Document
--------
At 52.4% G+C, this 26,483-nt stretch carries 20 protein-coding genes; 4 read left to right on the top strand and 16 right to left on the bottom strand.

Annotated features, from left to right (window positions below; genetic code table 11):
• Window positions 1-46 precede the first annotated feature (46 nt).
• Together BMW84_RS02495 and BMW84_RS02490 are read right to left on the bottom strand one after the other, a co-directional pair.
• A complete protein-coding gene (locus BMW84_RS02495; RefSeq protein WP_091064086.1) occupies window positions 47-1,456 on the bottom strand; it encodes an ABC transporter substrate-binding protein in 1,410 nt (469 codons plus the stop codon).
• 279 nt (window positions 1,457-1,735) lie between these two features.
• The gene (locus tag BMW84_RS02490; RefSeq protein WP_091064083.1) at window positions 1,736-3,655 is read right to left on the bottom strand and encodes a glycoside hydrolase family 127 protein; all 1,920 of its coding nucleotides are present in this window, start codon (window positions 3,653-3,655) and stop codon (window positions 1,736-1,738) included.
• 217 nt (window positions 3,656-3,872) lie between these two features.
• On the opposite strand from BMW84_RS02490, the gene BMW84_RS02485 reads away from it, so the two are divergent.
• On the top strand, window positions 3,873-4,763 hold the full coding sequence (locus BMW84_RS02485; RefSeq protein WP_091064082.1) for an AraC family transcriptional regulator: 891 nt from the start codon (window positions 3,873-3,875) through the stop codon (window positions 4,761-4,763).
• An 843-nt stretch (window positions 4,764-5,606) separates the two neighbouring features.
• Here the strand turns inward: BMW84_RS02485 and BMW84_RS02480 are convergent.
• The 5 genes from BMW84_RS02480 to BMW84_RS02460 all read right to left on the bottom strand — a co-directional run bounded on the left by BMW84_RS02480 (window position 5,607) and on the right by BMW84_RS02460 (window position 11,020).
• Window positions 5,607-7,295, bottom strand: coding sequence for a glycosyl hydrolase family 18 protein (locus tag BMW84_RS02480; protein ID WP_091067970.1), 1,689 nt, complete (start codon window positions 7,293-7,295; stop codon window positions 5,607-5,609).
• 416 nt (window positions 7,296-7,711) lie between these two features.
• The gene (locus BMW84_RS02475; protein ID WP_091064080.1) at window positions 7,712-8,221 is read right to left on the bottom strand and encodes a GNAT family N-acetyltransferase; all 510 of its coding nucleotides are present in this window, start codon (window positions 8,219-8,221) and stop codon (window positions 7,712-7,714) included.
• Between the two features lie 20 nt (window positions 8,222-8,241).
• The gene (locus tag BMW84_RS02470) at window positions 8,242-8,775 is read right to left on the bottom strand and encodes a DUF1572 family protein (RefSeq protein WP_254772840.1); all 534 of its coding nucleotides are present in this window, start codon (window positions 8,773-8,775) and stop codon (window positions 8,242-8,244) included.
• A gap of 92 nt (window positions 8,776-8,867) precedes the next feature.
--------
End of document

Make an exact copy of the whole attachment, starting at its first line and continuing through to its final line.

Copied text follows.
At 52.4% G+C, this 26,483-nt stretch carries 20 protein-coding genes; 4 read left to right on the top strand and 16 right to left on the bottom strand.

Annotated features, from left to right (window positions below; genetic code table 11):
• Window positions 1-46 precede the first annotated feature (46 nt).
• Together BMW84_RS02495 and BMW84_RS02490 are read right to left on the bottom strand one after the other, a co-directional pair.
• A complete protein-coding gene (locus BMW84_RS02495; RefSeq protein WP_091064086.1) occupies window positions 47-1,456 on the bottom strand; it encodes an ABC transporter substrate-binding protein in 1,410 nt (469 codons plus the stop codon).
• 279 nt (window positions 1,457-1,735) lie between these two features.
• The gene (locus tag BMW84_RS02490; RefSeq protein WP_091064083.1) at window positions 1,736-3,655 is read right to left on the bottom strand and encodes a glycoside hydrolase family 127 protein; all 1,920 of its coding nucleotides are present in this window, start codon (window positions 3,653-3,655) and stop codon (window positions 1,736-1,738) included.
• 217 nt (window positions 3,656-3,872) lie between these two features.
• On the opposite strand from BMW84_RS02490, the gene BMW84_RS02485 reads away from it, so the two are divergent.
• On the top strand, window positions 3,873-4,763 hold the full coding sequence (locus BMW84_RS02485; RefSeq protein WP_091064082.1) for an AraC family transcriptional regulator: 891 nt from the start codon (window positions 3,873-3,875) through the stop codon (window positions 4,761-4,763).
• An 843-nt stretch (window positions 4,764-5,606) separates the two neighbouring features.
• Here the strand turns inward: BMW84_RS02485 and BMW84_RS02480 are convergent.
• The 5 genes from BMW84_RS02480 to BMW84_RS02460 all read right to left on the bottom strand — a co-directional run bounded on the left by BMW84_RS02480 (window position 5,607) and on the right by BMW84_RS02460 (window position 11,020).
• Window positions 5,607-7,295, bottom strand: coding sequence for a glycosyl hydrolase family 18 protein (locus tag BMW84_RS02480; protein ID WP_091067970.1), 1,689 nt, complete (start codon window positions 7,293-7,295; stop codon window positions 5,607-5,609).
• 416 nt (window positions 7,296-7,711) lie between these two features.
• The gene (locus BMW84_RS02475; protein ID WP_091064080.1) at window positions 7,712-8,221 is read right to left on the bottom strand and encodes a GNAT family N-acetyltransferase; all 510 of its coding nucleotides are present in this window, start codon (window positions 8,219-8,221) and stop codon (window positions 7,712-7,714) included.
• Between the two features lie 20 nt (window positions 8,222-8,241).
• The gene (locus tag BMW84_RS02470) at window positions 8,242-8,775 is read right to left on the bottom strand and encodes a DUF1572 family protein (RefSeq protein WP_254772840.1); all 534 of its coding nucleotides are present in this window, start codon (window positions 8,773-8,775) and stop codon (window positions 8,242-8,244) included.
• A gap of 92 nt (window positions 8,776-8,867) precedes the next feature.